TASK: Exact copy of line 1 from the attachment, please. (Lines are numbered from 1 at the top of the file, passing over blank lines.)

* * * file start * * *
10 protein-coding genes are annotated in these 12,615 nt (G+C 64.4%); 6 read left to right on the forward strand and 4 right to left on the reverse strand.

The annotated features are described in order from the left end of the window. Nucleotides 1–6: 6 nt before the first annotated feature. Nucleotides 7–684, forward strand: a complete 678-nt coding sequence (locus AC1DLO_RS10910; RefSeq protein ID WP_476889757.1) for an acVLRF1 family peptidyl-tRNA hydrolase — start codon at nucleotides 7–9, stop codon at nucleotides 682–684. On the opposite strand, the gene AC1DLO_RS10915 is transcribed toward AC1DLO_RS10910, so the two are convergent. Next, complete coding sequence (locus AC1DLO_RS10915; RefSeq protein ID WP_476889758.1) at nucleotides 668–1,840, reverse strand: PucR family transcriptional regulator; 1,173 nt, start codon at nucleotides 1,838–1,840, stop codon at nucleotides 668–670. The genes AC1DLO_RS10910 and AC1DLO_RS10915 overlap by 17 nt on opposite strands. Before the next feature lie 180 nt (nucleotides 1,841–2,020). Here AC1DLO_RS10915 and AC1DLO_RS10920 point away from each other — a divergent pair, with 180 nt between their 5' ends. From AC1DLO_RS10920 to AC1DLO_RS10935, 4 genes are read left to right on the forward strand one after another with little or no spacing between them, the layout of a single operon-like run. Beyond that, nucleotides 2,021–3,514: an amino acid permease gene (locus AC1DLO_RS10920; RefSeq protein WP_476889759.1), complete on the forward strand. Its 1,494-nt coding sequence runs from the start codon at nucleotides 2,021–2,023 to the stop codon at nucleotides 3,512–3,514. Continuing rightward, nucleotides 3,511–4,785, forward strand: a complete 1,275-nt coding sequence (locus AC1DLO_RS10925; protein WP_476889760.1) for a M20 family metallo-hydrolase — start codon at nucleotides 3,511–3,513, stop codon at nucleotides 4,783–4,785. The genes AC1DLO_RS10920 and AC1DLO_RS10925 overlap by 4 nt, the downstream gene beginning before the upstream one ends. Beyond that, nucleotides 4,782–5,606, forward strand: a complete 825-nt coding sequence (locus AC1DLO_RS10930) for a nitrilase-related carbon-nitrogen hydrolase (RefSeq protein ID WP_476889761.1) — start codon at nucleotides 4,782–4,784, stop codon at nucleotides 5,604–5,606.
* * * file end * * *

10 protein-coding genes are annotated in these 12,615 nt (G+C 64.4%); 6 read left to right on the forward strand and 4 right to left on the reverse strand.